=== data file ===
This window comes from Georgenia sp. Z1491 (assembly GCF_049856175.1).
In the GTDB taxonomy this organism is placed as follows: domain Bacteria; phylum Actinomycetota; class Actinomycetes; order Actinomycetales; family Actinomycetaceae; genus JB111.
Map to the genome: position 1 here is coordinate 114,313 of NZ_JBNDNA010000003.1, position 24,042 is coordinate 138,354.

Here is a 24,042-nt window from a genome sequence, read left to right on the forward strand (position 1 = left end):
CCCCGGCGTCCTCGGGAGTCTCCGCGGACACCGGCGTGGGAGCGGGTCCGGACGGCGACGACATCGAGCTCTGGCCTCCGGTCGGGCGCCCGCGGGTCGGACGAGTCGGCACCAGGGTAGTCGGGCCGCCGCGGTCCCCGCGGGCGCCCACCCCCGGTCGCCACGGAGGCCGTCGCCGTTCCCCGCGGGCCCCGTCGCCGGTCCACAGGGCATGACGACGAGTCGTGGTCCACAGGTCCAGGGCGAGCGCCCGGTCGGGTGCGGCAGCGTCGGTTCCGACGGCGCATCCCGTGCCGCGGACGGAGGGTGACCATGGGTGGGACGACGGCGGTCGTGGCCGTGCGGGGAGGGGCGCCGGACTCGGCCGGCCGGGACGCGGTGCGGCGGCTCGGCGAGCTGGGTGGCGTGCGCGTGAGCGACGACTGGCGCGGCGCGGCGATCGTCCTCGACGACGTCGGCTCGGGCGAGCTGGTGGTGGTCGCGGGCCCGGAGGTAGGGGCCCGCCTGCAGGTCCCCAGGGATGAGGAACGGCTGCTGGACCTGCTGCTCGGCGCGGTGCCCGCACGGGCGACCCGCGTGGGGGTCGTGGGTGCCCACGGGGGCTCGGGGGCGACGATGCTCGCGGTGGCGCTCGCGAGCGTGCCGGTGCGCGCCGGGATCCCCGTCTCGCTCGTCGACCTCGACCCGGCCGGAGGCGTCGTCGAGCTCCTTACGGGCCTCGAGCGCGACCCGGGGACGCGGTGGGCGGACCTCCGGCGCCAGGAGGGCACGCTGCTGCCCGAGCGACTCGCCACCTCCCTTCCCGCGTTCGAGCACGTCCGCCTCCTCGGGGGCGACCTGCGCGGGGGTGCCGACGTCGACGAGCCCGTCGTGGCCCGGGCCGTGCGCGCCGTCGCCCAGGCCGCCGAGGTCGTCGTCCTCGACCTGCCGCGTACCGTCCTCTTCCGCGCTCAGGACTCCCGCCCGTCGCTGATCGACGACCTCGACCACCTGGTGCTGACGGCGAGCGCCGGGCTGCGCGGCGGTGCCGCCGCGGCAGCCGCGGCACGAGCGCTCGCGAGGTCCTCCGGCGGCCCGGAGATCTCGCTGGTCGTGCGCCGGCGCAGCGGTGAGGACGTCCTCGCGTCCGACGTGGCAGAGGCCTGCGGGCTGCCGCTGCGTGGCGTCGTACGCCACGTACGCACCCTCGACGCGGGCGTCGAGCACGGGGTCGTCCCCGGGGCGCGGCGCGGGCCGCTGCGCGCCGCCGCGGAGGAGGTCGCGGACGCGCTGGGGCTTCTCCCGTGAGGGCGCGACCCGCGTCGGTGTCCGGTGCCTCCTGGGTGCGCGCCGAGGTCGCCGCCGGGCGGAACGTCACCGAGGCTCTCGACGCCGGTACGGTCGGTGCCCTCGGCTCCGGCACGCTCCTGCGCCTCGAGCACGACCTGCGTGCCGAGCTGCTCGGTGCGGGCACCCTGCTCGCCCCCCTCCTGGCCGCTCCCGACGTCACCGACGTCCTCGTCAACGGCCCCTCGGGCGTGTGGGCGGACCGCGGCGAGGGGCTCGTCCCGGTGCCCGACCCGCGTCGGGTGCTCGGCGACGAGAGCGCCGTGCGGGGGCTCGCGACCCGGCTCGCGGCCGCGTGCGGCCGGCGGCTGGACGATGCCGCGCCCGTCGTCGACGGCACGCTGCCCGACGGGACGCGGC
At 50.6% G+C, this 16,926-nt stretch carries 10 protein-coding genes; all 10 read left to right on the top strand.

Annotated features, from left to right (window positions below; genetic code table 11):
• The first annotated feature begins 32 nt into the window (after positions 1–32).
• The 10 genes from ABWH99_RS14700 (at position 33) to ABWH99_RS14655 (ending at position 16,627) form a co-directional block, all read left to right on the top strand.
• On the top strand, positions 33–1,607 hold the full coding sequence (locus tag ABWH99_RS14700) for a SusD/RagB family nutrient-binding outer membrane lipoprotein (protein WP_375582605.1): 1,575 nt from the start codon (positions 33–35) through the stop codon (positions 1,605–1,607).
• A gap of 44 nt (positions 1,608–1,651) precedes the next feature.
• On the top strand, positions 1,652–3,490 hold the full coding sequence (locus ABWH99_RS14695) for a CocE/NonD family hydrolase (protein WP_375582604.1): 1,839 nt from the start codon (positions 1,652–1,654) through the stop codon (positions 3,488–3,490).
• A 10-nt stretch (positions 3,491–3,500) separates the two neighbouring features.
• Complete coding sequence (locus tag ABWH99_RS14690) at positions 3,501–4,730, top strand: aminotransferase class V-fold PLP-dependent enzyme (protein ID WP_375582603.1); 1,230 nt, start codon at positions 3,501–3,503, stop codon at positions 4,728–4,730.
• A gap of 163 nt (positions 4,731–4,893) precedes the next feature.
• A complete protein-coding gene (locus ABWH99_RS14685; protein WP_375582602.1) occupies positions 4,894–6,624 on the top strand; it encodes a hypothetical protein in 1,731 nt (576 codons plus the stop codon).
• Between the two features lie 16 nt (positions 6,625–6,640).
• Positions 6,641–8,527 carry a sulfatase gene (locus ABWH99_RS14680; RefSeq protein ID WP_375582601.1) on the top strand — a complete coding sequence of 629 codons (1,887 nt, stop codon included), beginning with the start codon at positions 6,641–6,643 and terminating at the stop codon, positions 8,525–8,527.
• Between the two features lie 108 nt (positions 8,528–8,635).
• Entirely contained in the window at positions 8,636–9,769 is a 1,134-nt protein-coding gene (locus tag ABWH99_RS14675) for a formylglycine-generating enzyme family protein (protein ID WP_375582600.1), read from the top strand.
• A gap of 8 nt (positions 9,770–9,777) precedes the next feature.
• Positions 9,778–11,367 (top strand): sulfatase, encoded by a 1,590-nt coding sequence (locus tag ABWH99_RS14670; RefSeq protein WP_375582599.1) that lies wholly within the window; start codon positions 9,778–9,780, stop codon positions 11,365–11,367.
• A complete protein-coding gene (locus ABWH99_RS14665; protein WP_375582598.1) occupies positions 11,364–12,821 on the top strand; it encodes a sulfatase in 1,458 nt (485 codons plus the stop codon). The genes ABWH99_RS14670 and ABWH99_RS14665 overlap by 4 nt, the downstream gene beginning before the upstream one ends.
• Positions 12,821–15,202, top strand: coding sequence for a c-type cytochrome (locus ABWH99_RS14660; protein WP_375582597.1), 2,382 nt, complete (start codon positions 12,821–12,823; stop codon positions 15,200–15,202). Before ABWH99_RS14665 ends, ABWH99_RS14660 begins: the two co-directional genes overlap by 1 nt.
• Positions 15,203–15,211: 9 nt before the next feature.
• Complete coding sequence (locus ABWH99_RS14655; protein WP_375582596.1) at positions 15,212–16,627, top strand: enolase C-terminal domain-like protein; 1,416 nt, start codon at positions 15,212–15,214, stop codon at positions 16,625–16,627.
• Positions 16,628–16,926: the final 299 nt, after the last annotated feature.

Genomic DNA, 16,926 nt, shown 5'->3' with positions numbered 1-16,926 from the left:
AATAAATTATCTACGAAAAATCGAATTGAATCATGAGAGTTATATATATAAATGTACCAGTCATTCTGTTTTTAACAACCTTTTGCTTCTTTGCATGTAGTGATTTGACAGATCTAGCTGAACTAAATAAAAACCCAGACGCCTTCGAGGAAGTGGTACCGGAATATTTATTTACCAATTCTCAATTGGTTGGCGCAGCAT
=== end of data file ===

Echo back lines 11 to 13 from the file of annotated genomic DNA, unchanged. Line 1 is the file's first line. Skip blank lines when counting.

• A gap of 44 nt (positions 1,608–1,651) precedes the next feature.
• On the top strand, positions 1,652–3,490 hold the full coding sequence (locus ABWH99_RS14695) for a CocE/NonD family hydrolase (protein WP_375582604.1): 1,839 nt from the start codon (positions 1,652–1,654) through the stop codon (positions 3,488–3,490).
• A 10-nt stretch (positions 3,491–3,500) separates the two neighbouring features.